A world without books – what is that all about? From the moment I started reading this book, I was fascinated – a world without books is something that I could never have imagined – but as a History teacher I have worried about.
Fahrenheit 451 is a book I always knew I should have read and Mr Bookwormandtheatremouse always rolled his eyes when we discussed how I had never read it. So, finally I have. I do wonder why I have not read it before and I think the reason was I simply never thought to. This book is wonderful, if not a little terrifying. After all a world without books would be my nightmare.
As much as this novel warns what we could face in a world where our knowledge is controlled and limited, it also causes the reader to celebrate books. As you follow Montag, the fireman (although a cause of rather than a fighter of fires), attempt to break away from society as he knows it, you appreciate books more with the turn of every page.
This book is a good piece of prose but, as with many similar novels, it is emotive and thought-provoking. You will finish this book ready to fight for freedom – freedom of knowledge and freedom to be an individual in an ever-changing and mixed-up world. Don’t let books you love be forgotten – ever!
When I spotted the film posters for ‘The Limehouse Golem’, I was immediately intrigued. Reason number one, Bill Nighy (I am a huge fan), reason number two the apparently spooky Victorian setting. However, time passed and I never made it to the cinema – Boo! Then, by luck, I found a copy of the novel in the local Oxfam bookshop and decided that I had to read it before I watched the film. As we bookworms are all fully aware ‘that the book was better’ – still waiting to check if that is true, though.
I was expecting, for some reason, for this book to be a tough read but it is so wonderfully written that it becomes a real page-turner. Every chapter is told in a different style, which keeps the interest of the tale and the mystery of ‘The Limehouse Golem’ alive. The setting of murky Victorian London is ideal for a murder mystery, as many of us are aware, and in this novel it is as much of a character as the people we encounter.
It is always difficult to blog about books that you do not want to reveal too much about. So, all I will say is that there are two twists – well, there were for me anyway – I expected one but only at the very last moment!
I am now so ready to go and watch the film because I am intrigued to see if it does this brilliant novel justice. And if it doesn’t, at least it is a chance to watch a Bill Nighy film.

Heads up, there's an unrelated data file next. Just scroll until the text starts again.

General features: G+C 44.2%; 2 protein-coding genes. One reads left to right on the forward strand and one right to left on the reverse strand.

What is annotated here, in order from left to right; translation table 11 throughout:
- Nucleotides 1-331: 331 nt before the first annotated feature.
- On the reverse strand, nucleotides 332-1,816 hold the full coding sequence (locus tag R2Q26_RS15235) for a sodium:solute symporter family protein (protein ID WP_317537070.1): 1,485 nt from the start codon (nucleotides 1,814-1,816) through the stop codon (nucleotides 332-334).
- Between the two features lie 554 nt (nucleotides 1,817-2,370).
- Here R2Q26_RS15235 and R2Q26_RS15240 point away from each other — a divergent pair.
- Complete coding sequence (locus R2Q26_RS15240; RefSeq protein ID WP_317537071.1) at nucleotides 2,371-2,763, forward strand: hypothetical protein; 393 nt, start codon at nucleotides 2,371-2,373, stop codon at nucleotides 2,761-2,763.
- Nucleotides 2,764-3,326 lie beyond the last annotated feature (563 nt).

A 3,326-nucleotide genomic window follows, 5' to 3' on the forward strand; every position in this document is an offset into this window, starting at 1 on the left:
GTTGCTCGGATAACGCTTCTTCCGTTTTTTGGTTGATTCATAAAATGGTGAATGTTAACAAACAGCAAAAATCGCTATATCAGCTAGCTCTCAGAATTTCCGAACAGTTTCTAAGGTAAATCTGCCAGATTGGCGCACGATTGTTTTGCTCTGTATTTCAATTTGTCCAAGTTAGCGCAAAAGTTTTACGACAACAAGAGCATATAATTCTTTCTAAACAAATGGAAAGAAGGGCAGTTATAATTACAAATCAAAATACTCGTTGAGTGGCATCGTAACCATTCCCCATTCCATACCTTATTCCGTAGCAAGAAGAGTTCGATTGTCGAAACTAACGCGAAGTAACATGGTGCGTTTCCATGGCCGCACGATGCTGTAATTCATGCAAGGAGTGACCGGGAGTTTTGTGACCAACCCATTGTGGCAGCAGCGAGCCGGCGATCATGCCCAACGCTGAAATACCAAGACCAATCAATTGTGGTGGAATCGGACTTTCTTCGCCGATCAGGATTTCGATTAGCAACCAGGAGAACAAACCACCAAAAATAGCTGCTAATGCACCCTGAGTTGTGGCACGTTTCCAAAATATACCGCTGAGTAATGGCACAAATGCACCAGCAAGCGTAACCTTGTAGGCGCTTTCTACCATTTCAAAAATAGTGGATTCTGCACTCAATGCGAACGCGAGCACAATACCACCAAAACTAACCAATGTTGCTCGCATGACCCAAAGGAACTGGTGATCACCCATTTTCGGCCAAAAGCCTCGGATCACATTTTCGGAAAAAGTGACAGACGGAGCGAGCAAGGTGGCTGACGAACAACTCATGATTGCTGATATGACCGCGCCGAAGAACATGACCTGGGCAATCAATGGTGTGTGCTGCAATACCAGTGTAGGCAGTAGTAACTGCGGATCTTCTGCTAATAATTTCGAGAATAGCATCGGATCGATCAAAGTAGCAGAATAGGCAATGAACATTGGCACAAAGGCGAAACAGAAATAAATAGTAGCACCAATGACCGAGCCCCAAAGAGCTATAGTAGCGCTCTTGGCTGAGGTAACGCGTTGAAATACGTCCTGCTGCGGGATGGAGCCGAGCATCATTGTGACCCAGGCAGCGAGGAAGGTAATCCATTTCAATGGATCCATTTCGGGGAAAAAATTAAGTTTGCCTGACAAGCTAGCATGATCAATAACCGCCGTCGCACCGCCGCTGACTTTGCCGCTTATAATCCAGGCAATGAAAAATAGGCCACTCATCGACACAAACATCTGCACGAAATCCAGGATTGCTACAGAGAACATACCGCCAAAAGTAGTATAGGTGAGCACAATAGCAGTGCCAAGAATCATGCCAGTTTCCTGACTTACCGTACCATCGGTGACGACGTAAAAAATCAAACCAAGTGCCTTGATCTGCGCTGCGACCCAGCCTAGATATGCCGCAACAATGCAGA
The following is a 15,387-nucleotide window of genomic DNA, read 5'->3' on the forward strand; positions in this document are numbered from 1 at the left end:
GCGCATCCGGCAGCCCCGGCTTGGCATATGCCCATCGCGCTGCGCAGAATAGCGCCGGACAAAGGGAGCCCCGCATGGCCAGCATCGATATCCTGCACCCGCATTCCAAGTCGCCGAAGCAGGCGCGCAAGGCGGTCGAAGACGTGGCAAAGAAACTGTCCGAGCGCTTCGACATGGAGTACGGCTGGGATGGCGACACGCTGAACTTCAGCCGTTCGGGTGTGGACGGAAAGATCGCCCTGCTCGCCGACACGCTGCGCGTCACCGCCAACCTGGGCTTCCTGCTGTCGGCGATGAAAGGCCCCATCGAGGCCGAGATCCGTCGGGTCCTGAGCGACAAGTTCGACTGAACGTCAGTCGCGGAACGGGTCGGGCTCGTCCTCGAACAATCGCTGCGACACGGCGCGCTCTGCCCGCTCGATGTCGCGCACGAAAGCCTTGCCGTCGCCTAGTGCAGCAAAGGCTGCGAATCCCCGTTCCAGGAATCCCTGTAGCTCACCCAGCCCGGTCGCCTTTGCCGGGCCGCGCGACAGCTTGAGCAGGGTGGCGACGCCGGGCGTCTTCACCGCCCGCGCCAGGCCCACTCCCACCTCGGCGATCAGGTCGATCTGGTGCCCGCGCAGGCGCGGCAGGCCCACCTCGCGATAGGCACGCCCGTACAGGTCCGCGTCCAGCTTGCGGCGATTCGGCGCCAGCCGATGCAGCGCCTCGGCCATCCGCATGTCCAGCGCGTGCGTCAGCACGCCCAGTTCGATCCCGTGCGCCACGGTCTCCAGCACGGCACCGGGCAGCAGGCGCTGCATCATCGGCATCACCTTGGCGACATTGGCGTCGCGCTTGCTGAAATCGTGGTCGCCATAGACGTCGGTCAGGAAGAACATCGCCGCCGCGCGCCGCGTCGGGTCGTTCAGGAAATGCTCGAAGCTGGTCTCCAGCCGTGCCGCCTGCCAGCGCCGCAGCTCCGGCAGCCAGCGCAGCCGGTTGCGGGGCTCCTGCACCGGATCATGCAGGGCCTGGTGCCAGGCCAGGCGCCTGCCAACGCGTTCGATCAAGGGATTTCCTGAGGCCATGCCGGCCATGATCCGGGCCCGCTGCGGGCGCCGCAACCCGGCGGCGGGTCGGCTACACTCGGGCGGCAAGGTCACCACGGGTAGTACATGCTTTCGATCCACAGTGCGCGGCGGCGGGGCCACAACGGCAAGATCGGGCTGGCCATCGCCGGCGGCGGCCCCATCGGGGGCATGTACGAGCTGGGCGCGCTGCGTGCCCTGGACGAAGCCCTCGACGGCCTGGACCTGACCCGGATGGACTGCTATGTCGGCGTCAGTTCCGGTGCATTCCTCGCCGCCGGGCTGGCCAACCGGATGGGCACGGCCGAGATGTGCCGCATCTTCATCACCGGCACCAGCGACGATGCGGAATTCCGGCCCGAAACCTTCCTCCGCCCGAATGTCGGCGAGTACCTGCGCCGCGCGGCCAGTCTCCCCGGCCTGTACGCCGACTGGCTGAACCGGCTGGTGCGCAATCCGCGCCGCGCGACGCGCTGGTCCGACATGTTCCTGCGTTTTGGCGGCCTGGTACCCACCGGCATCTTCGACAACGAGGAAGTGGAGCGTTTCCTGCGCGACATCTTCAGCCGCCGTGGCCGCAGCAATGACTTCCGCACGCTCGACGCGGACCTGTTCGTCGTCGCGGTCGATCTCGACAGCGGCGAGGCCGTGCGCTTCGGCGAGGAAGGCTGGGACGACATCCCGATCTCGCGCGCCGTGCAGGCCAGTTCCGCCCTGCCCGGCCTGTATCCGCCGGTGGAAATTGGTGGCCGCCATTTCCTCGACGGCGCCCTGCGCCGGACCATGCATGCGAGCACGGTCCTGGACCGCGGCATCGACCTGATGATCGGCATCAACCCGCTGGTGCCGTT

However, one thing is for sure: I am keen to read more titles by Peter Ackroyd – anybody read any that they would recommend?
I picked this book as my holiday read (I have been on a little trip to Jersey which I will tell you all about soon) as I had spotted it on a lot of social media. I knew nothing about the book and did not even read the back of it to find out. I just had a good feeling about this title and that feeling was correct.
This is a story which really does plant ‘little fires everywhere’ – the title is perfect. It refers not only to one event that draws us into the tale, but is also a perfect metaphor for events that every character experiences in the tale. This novel is an interesting study of human nature and the impact of nurture. It addresses some very difficult questions about family and the ‘rights’ of those in a family – however it may be formed.
Also, secrets and identity engage you in the tale. Secrets lead to misunderstanding and mistrust causing relationships to sour. However, are some secrets kept for the good of those involved? If it seems to those involved that it is not causing any harm?
The novel is engaging and thought provoking. You will like some characters, you may dislike others (I certainly did), but you will probably understand, if not agree, with the actions of those involved in the story.
So, if you are looking for a good story about characters this is the book for you!
A second award winner for April. Nevermoor won the Waterstones Children’s Book Prize 2018 for Younger Fiction, so I decided I needed to give it a go.
The cover is wonderful, you are automatically intrigued about the tale as the blue and gold suggests a beautifully magical world. Centre-stage of the cover is our bold heroine, Morrigan Crow. It is lovely to read another tale with a strong female lead. Morrigan is whisked away, on her eleventh birthday, to Nevermoor by Mr Jupiter North, her guide and protector in this new city. She has to face a series of trials to earn her membership of the mysterious Wunderous Society. To succeed in these trials, Morrigan must use her exceptional talent – whatever that may be. Of course it all results in some exciting, and occasionally scary, adventures with a whole load of colourful characters to encounter along the way.
As you read this tale, you are on all the adventures with Morrigan and her friends. You are almost part of the secret city of Nevermoor, avoiding the Hunt of Smoke and Shadows, and trying to gain your place in the Wunderous Society.